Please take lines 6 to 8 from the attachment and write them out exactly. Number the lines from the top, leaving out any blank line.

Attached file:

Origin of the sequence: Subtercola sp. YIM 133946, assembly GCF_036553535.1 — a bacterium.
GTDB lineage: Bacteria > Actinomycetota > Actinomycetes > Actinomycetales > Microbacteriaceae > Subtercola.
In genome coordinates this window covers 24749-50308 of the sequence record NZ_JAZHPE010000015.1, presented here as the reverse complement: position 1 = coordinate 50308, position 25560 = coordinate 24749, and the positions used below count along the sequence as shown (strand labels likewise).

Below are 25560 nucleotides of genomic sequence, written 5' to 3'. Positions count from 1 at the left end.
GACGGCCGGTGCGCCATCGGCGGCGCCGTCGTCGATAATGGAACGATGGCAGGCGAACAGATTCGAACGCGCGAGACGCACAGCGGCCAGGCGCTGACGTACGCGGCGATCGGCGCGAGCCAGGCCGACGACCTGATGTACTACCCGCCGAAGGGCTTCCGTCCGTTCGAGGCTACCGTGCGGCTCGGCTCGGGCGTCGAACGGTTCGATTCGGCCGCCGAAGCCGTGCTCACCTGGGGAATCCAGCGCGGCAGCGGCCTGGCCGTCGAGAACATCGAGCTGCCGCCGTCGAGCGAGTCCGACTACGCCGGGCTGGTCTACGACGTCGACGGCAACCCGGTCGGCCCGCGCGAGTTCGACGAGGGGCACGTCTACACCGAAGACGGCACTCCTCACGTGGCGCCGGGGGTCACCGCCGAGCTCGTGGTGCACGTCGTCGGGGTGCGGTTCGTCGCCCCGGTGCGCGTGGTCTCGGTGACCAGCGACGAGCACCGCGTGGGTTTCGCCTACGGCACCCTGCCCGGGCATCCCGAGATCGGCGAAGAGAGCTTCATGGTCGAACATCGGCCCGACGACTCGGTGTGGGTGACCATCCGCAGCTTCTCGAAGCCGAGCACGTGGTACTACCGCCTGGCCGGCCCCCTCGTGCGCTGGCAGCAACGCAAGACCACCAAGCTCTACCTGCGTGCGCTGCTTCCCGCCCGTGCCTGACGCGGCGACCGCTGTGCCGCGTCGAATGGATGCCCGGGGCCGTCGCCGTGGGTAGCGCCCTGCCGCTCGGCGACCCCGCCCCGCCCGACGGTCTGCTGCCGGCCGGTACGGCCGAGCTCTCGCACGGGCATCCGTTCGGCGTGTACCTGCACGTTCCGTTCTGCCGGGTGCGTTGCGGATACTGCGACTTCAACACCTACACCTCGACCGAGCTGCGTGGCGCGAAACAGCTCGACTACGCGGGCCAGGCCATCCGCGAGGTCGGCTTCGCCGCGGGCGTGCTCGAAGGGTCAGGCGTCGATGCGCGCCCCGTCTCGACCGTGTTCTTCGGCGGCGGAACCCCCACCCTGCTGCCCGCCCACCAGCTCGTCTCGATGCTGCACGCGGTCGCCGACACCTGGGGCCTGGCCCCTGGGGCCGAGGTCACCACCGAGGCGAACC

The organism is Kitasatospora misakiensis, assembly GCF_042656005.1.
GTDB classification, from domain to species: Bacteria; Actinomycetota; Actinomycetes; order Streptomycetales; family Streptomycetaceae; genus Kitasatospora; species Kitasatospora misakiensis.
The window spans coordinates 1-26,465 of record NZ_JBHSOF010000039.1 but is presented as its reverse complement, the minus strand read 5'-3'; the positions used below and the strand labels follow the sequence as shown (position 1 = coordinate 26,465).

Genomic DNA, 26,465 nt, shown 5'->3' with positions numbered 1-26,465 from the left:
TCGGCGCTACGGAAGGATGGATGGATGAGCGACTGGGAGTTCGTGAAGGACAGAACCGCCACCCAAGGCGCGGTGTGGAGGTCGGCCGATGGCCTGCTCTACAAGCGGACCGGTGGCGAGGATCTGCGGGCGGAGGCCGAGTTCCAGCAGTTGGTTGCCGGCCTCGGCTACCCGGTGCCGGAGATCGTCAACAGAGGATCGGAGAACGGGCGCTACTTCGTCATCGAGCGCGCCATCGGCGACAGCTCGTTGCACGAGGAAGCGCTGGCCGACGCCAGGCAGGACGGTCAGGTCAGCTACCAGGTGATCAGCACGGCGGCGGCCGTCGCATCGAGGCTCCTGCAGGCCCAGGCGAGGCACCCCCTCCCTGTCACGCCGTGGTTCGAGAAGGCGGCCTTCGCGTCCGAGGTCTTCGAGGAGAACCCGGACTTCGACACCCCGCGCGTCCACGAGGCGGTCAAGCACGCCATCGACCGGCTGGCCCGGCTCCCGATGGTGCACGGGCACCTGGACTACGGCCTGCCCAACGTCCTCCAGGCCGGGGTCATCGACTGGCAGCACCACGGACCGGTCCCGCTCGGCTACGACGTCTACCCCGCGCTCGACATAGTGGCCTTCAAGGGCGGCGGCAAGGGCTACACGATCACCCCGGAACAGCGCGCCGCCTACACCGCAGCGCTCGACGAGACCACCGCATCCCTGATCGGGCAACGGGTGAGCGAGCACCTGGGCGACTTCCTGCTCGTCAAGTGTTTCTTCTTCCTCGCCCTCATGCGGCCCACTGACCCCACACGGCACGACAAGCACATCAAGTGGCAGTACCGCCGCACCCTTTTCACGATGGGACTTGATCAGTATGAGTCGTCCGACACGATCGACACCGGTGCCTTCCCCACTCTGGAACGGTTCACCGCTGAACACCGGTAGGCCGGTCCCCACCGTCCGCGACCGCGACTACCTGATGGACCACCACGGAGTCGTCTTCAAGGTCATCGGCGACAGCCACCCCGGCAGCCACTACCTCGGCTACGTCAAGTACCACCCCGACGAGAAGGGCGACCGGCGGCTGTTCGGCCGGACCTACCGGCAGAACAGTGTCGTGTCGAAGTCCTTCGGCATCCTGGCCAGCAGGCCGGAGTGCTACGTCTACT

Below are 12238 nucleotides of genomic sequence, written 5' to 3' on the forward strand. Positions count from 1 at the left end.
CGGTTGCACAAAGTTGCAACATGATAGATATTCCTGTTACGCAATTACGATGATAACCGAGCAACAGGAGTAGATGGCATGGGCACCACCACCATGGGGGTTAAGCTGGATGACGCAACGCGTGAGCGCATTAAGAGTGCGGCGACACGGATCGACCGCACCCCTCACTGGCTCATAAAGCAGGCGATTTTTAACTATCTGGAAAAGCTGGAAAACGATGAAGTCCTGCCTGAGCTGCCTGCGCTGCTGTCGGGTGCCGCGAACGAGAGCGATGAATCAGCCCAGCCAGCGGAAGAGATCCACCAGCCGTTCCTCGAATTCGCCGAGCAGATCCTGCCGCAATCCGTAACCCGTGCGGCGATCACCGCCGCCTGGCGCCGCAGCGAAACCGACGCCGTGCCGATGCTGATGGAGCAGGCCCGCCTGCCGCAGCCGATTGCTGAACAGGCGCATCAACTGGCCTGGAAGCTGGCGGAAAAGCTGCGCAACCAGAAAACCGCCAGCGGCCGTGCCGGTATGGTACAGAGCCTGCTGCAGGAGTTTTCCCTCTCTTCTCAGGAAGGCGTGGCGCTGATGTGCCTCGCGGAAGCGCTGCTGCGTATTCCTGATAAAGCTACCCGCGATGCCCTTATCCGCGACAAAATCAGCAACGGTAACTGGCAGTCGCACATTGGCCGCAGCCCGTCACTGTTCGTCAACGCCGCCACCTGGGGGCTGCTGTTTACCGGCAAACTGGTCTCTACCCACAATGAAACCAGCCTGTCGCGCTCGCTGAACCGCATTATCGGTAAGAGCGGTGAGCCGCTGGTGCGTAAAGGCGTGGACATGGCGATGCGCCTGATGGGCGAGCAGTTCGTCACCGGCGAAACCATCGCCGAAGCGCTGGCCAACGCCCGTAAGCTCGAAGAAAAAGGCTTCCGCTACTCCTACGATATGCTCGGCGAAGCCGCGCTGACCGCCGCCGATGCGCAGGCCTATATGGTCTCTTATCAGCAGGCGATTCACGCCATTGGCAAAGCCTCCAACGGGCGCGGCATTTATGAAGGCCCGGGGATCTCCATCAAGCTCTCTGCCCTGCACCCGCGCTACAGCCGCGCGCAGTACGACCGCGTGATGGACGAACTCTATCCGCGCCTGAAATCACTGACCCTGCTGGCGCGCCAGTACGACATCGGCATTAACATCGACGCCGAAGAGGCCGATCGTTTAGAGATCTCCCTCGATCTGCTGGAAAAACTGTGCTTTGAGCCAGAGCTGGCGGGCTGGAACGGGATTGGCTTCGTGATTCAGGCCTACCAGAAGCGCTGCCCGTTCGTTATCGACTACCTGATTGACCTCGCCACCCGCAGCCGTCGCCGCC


The organism is Kitasatospora misakiensis, assembly GCF_042656005.1.
GTDB classification, from domain to species: Bacteria; Actinomycetota; Actinomycetes; order Streptomycetales; family Streptomycetaceae; genus Kitasatospora; species Kitasatospora misakiensis.
The window spans coordinates 1-26,465 of record NZ_JBHSOF010000039.1 but is presented as its reverse complement, the minus strand read 5'-3'; the positions used below and the strand labels follow the sequence as shown (position 1 = coordinate 26,465).